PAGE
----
The Washington PostDemocracy Dies in Darkness

The numbers back up the eye test: Tyreek Hill is the NFL’s fastest player

Kansas City's Tyreek Hill used his speed to devastating effect in a playoff game against Buffalo. (Colin E. Braley/AP)
Placeholder while article actions load

Among the many improbable events that unfolded toward the end of Sunday’s incredible playoff win by the Kansas City Chiefs over the Buffalo Bills — when the teams combined for a whopping 25 points in the final two minutes of regulation — was Tyreek Hill’s catch-and-run for a 64-yard touchdown.

Watching the Kansas City wide receiver fly past defenders had more than a few observers wondering: Who is the fastest NFL player?

Plenty of evidence suggests Hill should hold that unofficial title.

Most of the evidence comes from the NFL’s Next Gen Stats (NGS), which for several years has mined data from tracking devices installed in every league venue and from radio-frequency identification tags installed in players’ shoulder pads and game balls. Among the fun stats produced by the NGS number-crunchers are quarterbacks’ aggressiveness percentage (how often they throw into tight coverage), running backs’ average time behind the line of scrimmage and receivers’ average separation from their nearest defenders at the time of a pass target.

In the NFL, speed has always mattered. Now it’s everything.

Since 2016, NGS has also provided data to the public on the fastest ballcarriers in a given season, as measured by their maximum speed on certain plays. For the 2021 season, the highest mark was recorded by Indianapolis Colts running back Jonathan Taylor, who hit 22.13 mph on a 67-yard touchdown run against the New England Patriots in Week 15. Given that he also posted the fourth- and fifth-highest speeds this season, Taylor should be considered the NFL’s fastest player, right?

Not so fast.

If consistency of accomplishment counts for anything, Hill still stands above the pack. That 64-yard touchdown gave him 14 plays this season on which he hit 20 mph or more while carrying the ball, at least six more than any other NFL player, per NGS. Hill’s 12 such plays last season were also the most in the league, and the 24 times he topped 20 mph during the 2018 and 2019 seasons were 10 more than the total of the next player, New York Giants running back Saquon Barkley, on NGS’s list for that span.

In the 2016 season, Hill notched the fastest speed NGS has recorded for a ballcarrier when he hit 23.24 mph on a kickoff return. San Francisco 49ers running back Raheem Mostert, who suffered a season-ending knee injury in Week 1 this season, posted the second-best speed of 23.09 in 2020, and Hill also holds the third spot with a time of 22.77 mph in another 2016 game.

Then there are the speeds Hill has reached when he didn’t have the ball, most notably on a pair of long touchdowns in 2019 by then-Kansas City running back Damien Williams. On both occasions, Williams broke free and sprinted away from defenders, only for Hill to chase him down with top speeds of 22.81 and 22.64 mph. On one of those plays, Williams cracked the NGS top 20 for that season by hitting 21.33 while going 84 yards. The other play, a 91-yard scoring run against the Minnesota Vikings, caused some amusement when Hill easily beat Williams to the end zone despite being approximately five yards behind his teammate with 60 yards to go.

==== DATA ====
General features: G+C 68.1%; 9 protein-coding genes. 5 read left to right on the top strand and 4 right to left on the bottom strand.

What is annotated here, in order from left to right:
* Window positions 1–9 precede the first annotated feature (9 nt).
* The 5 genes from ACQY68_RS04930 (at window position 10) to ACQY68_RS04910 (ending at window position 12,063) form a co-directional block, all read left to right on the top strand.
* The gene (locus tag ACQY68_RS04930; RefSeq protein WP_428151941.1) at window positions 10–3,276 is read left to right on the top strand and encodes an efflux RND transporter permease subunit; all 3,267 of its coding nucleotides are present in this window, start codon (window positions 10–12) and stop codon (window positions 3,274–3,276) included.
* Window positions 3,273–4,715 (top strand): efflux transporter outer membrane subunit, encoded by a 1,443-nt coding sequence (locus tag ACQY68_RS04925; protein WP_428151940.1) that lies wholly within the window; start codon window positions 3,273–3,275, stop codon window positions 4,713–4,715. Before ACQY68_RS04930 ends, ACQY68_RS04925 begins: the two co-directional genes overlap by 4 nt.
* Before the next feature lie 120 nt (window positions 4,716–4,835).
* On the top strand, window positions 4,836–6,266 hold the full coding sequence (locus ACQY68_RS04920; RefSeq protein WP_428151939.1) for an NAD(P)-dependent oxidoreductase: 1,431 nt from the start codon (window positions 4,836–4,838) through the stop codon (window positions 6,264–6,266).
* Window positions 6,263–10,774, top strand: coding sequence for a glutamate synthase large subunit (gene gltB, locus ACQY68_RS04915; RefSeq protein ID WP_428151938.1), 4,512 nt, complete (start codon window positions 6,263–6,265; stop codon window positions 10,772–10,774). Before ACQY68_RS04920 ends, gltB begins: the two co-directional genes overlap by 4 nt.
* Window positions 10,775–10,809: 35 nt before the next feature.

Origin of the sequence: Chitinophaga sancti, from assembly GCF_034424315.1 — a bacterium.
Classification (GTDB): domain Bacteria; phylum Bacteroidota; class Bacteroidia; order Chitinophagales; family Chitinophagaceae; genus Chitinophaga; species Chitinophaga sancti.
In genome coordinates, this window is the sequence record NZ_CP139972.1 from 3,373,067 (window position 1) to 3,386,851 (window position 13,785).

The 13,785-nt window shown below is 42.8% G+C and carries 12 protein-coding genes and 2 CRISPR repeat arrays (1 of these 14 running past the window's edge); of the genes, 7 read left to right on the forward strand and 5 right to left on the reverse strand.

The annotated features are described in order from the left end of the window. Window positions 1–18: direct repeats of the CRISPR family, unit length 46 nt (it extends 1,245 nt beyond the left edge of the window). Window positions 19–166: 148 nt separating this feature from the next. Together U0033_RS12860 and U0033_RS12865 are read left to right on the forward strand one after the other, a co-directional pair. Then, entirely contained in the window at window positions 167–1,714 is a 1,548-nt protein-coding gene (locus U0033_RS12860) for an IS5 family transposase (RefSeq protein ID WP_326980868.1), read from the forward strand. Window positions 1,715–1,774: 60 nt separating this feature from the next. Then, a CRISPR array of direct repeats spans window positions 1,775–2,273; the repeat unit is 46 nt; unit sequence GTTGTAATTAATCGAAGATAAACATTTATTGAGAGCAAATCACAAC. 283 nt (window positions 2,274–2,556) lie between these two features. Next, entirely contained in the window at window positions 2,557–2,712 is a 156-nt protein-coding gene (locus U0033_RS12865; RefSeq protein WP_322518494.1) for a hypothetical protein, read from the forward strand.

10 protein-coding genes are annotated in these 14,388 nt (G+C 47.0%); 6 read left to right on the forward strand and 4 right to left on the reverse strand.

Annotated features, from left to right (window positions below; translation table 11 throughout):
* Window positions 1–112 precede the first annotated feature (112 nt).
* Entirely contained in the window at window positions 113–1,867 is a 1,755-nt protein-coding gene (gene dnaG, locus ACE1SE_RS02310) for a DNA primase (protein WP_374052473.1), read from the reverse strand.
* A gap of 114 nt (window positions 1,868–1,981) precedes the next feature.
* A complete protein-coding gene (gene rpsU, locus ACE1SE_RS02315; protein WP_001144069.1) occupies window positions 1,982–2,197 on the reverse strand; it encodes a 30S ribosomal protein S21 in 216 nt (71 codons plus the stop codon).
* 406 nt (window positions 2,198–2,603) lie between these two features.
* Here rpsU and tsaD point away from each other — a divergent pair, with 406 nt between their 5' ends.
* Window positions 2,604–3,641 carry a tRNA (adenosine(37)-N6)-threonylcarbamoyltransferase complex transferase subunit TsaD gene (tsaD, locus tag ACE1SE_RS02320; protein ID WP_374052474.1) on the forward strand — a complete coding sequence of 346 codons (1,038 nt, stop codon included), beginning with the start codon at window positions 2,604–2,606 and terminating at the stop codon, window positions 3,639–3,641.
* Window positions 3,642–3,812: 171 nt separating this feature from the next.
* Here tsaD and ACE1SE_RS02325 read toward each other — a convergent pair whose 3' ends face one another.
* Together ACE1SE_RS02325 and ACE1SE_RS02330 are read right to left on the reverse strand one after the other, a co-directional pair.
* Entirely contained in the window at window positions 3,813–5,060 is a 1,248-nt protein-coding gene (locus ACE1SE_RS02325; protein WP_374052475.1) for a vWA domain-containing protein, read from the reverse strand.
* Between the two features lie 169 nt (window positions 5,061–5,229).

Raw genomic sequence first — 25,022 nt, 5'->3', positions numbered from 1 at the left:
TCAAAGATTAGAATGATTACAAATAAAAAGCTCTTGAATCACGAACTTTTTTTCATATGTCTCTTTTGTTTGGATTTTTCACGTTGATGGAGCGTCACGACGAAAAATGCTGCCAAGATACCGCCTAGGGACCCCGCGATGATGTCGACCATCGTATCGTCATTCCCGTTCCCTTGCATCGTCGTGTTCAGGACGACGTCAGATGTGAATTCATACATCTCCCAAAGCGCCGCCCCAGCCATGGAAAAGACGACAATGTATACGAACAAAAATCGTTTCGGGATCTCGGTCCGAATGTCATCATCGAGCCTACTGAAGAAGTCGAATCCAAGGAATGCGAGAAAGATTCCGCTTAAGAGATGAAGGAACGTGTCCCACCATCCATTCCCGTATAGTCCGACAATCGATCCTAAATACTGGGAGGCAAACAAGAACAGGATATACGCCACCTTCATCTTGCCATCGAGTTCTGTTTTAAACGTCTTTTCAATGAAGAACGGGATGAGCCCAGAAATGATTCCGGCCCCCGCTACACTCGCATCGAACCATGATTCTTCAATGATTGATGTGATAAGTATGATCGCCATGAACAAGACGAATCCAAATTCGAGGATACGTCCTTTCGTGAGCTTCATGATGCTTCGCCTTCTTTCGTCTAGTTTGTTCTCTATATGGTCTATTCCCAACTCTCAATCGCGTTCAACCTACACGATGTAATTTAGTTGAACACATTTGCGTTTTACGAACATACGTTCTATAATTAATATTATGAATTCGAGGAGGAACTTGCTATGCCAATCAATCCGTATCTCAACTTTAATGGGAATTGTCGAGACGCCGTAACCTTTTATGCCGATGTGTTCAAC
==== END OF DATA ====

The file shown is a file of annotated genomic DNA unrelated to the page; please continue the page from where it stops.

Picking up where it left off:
The measurements of speed with which most football fans are familiar are players’ times in the 40-yard dash. This is where things become slightly murky for Hill, who wasn’t invited to the NFL draft combine after finishing his college career at West Alabama in 2015. Hill, who was dismissed from Oklahoma State’s program in 2014 after he was arrested on charges of domestic abuse, did run a reported time of 4.29 seconds at his West Alabama pro day, but the draft combine is widely considered the most reliable source of 40 times.

Nevertheless, if Hill’s time of 4.29 is accurate, it stacks up fairly well against the best marks recorded at the combine since it went to electronic timing in 1999. The best combine 40 time, 4.22, was posted in 2017 by wide receiver John Ross, who has not come anywhere close to matching Hill’s volume of highlight plays or overall statistics.

As many fans have noted, the 40-yard dash doesn’t necessarily correlate to “game speed” — i.e., how fast a player can go in a game when in full pads and uniform. Reports vary on just how slow Jerry Rice was in the 40, and he clearly was not a burner. But that never stopped him from running away from defenders en route to becoming the greatest wide receiver of all time.

Fastest NFL ballcarriers on plays run since 2016 (per Next Gen Stats)

23.24 mph
Tyreek Hill, WR, KC
2016, Week 2
Raheem Mostert, RB, SF
2020, Week 2
2016, Week 12
2020, Week 1
DeSean Jackson, WR, WAS
2016, Week 13

In addition, it is often more important how fast a player can go in short, well-timed bursts. By some of those metrics, Hill has no peer in the NFL.

According to more data from NGS, Hill led all players last season in speed off the line of scrimmage when running corner, post, go and crossing routes. On corner routes, he got up to 11.34 mph within one second of the snap of the ball.

To Chiefs Coach Andy Reid, the most exceptional aspect of his star wide receiver’s speed is its relentlessness.

“The thing that amazes me the most is that he’s fast and quick, but it’s his endurance while being fast and quick,” Reid said of Hill in November. “Normally, you don’t see that. I tell him that he has this ‘Cheetah’ nickname but he is really not a cheetah because they’re normally a burst and then they go rest for about eight hours. That’s not this guy.

“He can keep going, over and over again. It’s pretty amazing.”